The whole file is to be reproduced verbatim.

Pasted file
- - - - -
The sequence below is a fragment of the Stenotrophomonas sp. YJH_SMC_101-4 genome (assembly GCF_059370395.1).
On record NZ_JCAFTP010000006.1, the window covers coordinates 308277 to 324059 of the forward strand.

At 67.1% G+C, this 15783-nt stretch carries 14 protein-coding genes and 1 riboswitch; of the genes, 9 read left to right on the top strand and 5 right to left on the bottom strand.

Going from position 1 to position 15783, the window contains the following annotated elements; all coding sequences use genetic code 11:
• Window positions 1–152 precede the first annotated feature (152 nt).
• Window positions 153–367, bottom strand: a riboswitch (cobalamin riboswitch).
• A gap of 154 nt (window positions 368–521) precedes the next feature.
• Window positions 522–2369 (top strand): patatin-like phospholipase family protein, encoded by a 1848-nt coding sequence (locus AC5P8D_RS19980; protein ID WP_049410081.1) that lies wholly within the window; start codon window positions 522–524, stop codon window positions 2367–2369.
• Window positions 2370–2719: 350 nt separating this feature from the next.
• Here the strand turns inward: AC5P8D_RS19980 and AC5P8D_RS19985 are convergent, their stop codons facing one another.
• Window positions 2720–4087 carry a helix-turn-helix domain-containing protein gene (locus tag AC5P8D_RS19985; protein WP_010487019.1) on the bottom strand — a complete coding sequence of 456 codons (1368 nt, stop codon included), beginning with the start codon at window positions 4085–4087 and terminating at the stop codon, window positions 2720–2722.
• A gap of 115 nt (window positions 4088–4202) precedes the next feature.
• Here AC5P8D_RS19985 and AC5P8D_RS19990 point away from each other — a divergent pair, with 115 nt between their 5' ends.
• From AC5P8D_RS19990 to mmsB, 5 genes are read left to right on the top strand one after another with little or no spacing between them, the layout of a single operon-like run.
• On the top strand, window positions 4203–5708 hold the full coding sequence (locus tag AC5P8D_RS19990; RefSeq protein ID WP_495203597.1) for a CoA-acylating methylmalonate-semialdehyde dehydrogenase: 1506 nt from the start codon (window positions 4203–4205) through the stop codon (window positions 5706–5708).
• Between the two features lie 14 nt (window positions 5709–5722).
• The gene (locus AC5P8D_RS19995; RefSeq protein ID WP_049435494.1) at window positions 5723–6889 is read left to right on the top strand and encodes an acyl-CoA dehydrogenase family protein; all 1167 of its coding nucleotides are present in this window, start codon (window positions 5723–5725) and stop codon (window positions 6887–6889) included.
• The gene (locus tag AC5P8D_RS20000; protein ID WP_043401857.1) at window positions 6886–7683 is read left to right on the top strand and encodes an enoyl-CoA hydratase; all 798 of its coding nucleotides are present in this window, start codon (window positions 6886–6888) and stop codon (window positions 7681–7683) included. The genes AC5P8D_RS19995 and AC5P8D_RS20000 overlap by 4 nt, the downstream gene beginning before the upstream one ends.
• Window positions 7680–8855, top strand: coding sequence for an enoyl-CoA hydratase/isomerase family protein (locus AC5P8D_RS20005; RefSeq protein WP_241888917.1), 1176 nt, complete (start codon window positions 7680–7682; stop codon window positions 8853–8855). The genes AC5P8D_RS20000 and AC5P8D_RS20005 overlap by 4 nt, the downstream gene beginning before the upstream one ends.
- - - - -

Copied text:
The sequence below is a fragment of the Stenotrophomonas sp. YJH_SMC_101-4 genome (assembly GCF_059370395.1).
On record NZ_JCAFTP010000006.1, the window covers coordinates 308277 to 324059 of the forward strand.

At 67.1% G+C, this 15783-nt stretch carries 14 protein-coding genes and 1 riboswitch; of the genes, 9 read left to right on the top strand and 5 right to left on the bottom strand.

Going from position 1 to position 15783, the window contains the following annotated elements; all coding sequences use genetic code 11:
• Window positions 1–152 precede the first annotated feature (152 nt).
• Window positions 153–367, bottom strand: a riboswitch (cobalamin riboswitch).
• A gap of 154 nt (window positions 368–521) precedes the next feature.
• Window positions 522–2369 (top strand): patatin-like phospholipase family protein, encoded by a 1848-nt coding sequence (locus AC5P8D_RS19980; protein ID WP_049410081.1) that lies wholly within the window; start codon window positions 522–524, stop codon window positions 2367–2369.
• Window positions 2370–2719: 350 nt separating this feature from the next.
• Here the strand turns inward: AC5P8D_RS19980 and AC5P8D_RS19985 are convergent, their stop codons facing one another.
• Window positions 2720–4087 carry a helix-turn-helix domain-containing protein gene (locus tag AC5P8D_RS19985; protein WP_010487019.1) on the bottom strand — a complete coding sequence of 456 codons (1368 nt, stop codon included), beginning with the start codon at window positions 4085–4087 and terminating at the stop codon, window positions 2720–2722.
• A gap of 115 nt (window positions 4088–4202) precedes the next feature.
• Here AC5P8D_RS19985 and AC5P8D_RS19990 point away from each other — a divergent pair, with 115 nt between their 5' ends.
• From AC5P8D_RS19990 to mmsB, 5 genes are read left to right on the top strand one after another with little or no spacing between them, the layout of a single operon-like run.
• On the top strand, window positions 4203–5708 hold the full coding sequence (locus tag AC5P8D_RS19990; RefSeq protein ID WP_495203597.1) for a CoA-acylating methylmalonate-semialdehyde dehydrogenase: 1506 nt from the start codon (window positions 4203–4205) through the stop codon (window positions 5706–5708).
• Between the two features lie 14 nt (window positions 5709–5722).
• The gene (locus AC5P8D_RS19995; RefSeq protein ID WP_049435494.1) at window positions 5723–6889 is read left to right on the top strand and encodes an acyl-CoA dehydrogenase family protein; all 1167 of its coding nucleotides are present in this window, start codon (window positions 5723–5725) and stop codon (window positions 6887–6889) included.
• The gene (locus tag AC5P8D_RS20000; protein ID WP_043401857.1) at window positions 6886–7683 is read left to right on the top strand and encodes an enoyl-CoA hydratase; all 798 of its coding nucleotides are present in this window, start codon (window positions 6886–6888) and stop codon (window positions 7681–7683) included. The genes AC5P8D_RS19995 and AC5P8D_RS20000 overlap by 4 nt, the downstream gene beginning before the upstream one ends.
• Window positions 7680–8855, top strand: coding sequence for an enoyl-CoA hydratase/isomerase family protein (locus AC5P8D_RS20005; RefSeq protein WP_241888917.1), 1176 nt, complete (start codon window positions 7680–7682; stop codon window positions 8853–8855). The genes AC5P8D_RS20000 and AC5P8D_RS20005 overlap by 4 nt, the downstream gene beginning before the upstream one ends.